About 43.8% of people killed in police custody were Hispanic, a group that made up 37.1% of the state’s population during the last nine years, giving a death rate of 1.2.

White people were 30.2% of those killed by police and constituted 41.1% of California’s population, meaning a death rate of 0.7.

The figures mean black people were killed by law enforcement at almost five times the rate of white people and almost three times that of Hispanic people.

All but six of those black people killed were males, who made up 2.9% of the population between 2005 and 2013. The death rate for black males was 6.7 – eight times higher than the 0.8 rate recorded for homicides among everyone else.

Among men only, African Americans were killed at roughly twice the rate of Hispanics and more than four times the rate of white males.

Since 2005, the number of homicides by law enforcement officers has fluctuated. The deadliest years were 2012 and 2013, which recorded 136 and 132 deaths, respectively, according to the data.

Harris said the data also showed African Americans accounted for 17% of total arrests and 25% of all deaths in custody. She also said black boys were arrested at far higher rates than white boys.

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The Washington Post And The Federal Reserve Cult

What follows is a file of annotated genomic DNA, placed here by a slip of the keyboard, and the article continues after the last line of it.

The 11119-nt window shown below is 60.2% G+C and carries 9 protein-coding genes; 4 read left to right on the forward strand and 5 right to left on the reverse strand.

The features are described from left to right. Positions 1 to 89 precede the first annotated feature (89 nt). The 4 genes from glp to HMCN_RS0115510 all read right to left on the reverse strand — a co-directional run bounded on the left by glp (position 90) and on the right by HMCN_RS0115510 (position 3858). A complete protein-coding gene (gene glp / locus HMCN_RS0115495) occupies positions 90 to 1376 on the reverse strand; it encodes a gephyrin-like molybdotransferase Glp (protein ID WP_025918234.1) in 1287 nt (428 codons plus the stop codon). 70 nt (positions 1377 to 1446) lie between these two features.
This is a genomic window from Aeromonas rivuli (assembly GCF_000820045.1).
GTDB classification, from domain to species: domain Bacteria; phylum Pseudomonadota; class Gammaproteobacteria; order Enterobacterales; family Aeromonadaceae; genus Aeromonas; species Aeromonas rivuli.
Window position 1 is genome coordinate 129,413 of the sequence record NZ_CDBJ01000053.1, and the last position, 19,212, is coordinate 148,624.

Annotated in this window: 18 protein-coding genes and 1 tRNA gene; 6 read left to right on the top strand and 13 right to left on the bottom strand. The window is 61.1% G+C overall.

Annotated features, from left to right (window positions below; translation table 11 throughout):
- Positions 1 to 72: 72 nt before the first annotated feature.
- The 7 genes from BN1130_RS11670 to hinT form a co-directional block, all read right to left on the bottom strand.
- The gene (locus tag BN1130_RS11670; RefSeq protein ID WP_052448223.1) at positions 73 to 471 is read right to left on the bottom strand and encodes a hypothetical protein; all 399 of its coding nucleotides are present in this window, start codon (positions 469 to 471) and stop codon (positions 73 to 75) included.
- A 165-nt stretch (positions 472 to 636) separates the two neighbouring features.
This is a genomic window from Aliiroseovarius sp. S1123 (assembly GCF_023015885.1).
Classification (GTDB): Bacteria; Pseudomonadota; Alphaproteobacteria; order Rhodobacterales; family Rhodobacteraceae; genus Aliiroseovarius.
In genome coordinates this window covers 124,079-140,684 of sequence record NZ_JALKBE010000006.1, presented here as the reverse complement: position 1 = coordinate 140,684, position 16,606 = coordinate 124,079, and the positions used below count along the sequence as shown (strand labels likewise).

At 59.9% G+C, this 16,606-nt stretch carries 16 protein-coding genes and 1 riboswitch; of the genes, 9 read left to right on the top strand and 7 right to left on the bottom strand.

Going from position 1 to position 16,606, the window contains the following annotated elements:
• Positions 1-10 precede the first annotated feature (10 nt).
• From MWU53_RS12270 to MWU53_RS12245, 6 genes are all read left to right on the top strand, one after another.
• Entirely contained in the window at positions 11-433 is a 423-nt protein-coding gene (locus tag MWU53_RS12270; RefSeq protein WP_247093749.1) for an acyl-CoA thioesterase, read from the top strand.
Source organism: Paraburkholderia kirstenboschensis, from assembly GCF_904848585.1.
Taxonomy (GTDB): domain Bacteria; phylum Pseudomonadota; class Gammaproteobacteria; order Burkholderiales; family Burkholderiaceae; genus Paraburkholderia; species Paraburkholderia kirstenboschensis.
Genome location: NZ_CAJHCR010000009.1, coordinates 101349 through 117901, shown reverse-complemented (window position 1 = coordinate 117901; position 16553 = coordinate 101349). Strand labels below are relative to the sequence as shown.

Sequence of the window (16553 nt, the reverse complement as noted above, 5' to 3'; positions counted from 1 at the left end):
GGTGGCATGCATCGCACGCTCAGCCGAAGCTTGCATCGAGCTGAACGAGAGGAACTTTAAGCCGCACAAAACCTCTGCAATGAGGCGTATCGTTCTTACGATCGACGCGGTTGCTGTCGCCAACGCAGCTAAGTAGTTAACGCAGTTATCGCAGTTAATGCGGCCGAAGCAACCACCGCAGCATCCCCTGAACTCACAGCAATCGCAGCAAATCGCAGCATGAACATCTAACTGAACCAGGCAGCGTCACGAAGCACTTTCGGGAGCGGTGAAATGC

Federal Reserve Bank of Chicago (www.flickr.com)

“The very hallmark of central-bank independence, without which there is no point in having a central bank, is the occasional willingness to resist popular pressure, even to tell the majority of Americans ‘no.’” —Washington Post editorial board (8/31/15)

By Dean Baker

Fairness & Accuracy In Media (9/2/15)

It’s always dangerous when followers of an insular cult gain positions of power. Unfortunately, that appears to be the case with the Washington Post editorial board and the Federal Reserve Board cultists.

The Federal Reserve Board cultists adhere to a bizarre belief that the 19 members (12 voting) of the Federal Reserve Board’s Open Market Committee (FOMC) live in a rarified space where the narrow economic concerns of specific interest groups don’t impinge on their thinking. According to the cultists, when the Fed sits down to decide on its interest rate policy, they are acting solely for the good of the country.

Those of us who live in the reality-based community know that the Fed is hugely responsive to the interests of the financial sector. There are many reasons for this. First, the 12 Fed district banks are largely controlled by the banks within the district, which directly appoint one-third of the bank’s directors. The presidents of these banks occupy 12 of the 19 seats (five of the voting seats) on the FOMC.

The seven governors of the Fed are appointed by the president and approved by Congress, but even this group often has extensive ties to the financial industry. For example, Stanley Fischer, the current vice chair, was formerly a vice chair of Citigroup.

The third main reason why the Fed tends to be overly concerned with the interests of the financial sector is that its professional staffers are often looking to get jobs in the sector. While jobs at the Fed are well-paying, staffers can often earn salaries that are two or three times higher if they take their expertise to a bank or other financial firm. As economic theory predicts, this incentive structure pushes them toward viewpoints that often coincide with those of the industry.